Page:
Microsoft issued a friendly reminder in a blog post earlier this week that if you installed Windows 7 on a blank hard drive using an upgrade disc, your Windows installation is illegal. Well, maybe... but I'll get to that in a second.
Redmond's post was a response to a host of blogs and other Web sites that explain how you can perform a clean install of the new OS on any hard drive using the Windows 7 upgrade disc instead of purchasing a full version of the new operating system. That's a tricky move since it will save you at least eighty bucks, but Microsoft says it's a no-no.
How to Be a Pirate Customer
When you use a piece of software on your computer you are required to abide by its end-user license agreement (EULA). You know what the EULA is don't you? It's that big chunk of text you see above the "I Accept" button you see when you're installing new software.
Anyway, part of Microsoft's EULA for upgrade discs says that you must own a full version of a previous version of Windows if you want to use the Windows 7 upgrade disc. So, if you do a fresh install of Windows 7 using the upgrade disc, and you don't own a previous version of Windows, congratulations: you're a pirate customer.
Who doesn't have a copy of Windows?
But do you really need to hack Windows 7? If you've owned a computer in the last 8 years, then chances are you've got a copy of Windows XP or Vista lying around somewhere. Not to mention that computers typically come with the OS pre-installed, so how did you end up with a blank hard drive in the first place?
But let's say you built your own computer, picked up a Linux-based system on the cheap or your first attempt at a Windows 7 upgrade failed and your hard drive is now blank. You still may not be eligible to use the upgrade disc.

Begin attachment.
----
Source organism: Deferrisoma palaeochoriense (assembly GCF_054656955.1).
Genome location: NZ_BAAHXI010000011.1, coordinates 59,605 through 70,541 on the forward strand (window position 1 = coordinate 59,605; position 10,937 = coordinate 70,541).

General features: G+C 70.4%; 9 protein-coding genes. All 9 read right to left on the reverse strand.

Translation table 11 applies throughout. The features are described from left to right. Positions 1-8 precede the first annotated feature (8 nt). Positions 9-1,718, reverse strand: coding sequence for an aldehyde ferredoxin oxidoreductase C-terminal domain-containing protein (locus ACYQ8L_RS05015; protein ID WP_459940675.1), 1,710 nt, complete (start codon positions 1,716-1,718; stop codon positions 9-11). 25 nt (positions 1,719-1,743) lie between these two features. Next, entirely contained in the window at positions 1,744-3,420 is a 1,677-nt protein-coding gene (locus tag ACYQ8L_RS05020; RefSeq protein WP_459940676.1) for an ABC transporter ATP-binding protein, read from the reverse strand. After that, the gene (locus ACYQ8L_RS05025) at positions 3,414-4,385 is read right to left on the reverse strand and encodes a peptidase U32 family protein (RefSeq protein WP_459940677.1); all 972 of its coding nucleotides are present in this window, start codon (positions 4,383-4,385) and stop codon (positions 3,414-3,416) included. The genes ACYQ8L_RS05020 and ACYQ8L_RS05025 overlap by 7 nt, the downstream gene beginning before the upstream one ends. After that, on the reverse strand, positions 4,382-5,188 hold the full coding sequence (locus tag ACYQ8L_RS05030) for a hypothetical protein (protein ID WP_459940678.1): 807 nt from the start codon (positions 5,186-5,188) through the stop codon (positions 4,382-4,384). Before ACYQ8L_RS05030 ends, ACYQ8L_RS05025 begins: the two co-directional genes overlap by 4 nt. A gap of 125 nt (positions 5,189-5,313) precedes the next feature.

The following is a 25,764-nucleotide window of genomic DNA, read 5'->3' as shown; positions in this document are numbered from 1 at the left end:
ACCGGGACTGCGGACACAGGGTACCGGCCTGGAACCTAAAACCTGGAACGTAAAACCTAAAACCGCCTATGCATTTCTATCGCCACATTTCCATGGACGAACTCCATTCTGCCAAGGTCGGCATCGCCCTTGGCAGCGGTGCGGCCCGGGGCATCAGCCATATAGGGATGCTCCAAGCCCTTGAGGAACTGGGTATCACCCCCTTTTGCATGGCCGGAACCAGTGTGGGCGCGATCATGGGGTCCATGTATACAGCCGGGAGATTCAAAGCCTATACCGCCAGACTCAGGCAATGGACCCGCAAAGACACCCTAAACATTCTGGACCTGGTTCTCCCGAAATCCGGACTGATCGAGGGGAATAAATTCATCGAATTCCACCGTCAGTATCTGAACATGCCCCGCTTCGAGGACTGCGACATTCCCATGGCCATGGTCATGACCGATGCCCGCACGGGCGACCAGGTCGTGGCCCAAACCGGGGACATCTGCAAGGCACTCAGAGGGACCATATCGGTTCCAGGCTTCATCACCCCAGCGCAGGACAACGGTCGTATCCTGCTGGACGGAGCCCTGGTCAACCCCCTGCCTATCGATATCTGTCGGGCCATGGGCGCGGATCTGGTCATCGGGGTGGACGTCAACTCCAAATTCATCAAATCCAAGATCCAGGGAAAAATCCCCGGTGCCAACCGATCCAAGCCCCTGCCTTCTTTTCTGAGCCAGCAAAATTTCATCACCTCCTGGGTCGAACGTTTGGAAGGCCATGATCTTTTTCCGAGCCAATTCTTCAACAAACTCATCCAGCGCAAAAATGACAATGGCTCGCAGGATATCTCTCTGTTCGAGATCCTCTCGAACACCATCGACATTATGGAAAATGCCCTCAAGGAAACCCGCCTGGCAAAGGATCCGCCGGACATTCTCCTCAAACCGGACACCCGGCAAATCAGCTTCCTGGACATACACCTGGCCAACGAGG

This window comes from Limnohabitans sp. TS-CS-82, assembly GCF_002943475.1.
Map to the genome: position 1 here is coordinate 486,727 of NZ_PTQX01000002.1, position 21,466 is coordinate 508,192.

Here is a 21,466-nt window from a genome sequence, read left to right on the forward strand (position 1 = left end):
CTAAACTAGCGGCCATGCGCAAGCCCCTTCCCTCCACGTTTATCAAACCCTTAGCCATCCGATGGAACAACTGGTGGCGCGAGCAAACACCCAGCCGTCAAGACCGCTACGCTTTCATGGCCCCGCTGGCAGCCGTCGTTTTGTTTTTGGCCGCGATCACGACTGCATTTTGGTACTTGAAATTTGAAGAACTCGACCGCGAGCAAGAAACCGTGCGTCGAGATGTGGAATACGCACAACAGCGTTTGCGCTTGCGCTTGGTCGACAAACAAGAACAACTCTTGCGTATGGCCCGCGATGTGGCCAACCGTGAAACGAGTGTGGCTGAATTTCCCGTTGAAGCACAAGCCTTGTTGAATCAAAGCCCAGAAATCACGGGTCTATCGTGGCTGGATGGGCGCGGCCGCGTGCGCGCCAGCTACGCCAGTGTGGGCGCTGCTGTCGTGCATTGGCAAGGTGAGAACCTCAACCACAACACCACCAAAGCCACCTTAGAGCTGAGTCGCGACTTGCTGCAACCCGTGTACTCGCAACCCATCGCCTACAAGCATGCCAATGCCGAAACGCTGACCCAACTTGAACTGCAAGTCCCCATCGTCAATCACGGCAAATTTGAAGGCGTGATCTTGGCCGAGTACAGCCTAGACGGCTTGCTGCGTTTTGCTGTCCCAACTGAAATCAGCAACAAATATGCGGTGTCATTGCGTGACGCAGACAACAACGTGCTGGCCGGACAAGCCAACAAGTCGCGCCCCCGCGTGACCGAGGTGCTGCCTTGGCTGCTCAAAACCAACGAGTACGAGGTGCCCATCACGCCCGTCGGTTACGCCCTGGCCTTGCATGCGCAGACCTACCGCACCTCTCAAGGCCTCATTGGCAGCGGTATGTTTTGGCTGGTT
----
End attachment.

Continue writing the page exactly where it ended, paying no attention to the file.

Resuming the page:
Imagine, for example, you've got a two-year old Sony Vaio that came with Windows Vista preinstalled, but you just picked up a brand new laptop running Ubuntu. If your plan is to use your old Vista discs from Sony as a way to upgrade your laptop to Windows 7 on the Linux system, you're on your way to piracy. Not to mention the fact that most manufacturers tweak the included Windows discs to work only with the computer brand they were intended for.
The funny thing is, as I understand it, you can't just own a previous copy of Windows. You also have to have that older copy of Windows installed on the computer you're upgrading to Windows 7. So if you wiped your hard drive by accident while trying to upgrade to Windows 7, technically you have to install XP or Vista first, before upgrading. It's so easy to end up a pirate isn't it?
Piracy or not, I'd be surprised if the upgrade disc hack becomes a particularly widespread problem. It's just so much simpler--not to mention more common--to pick up a computer with Windows already installed on it.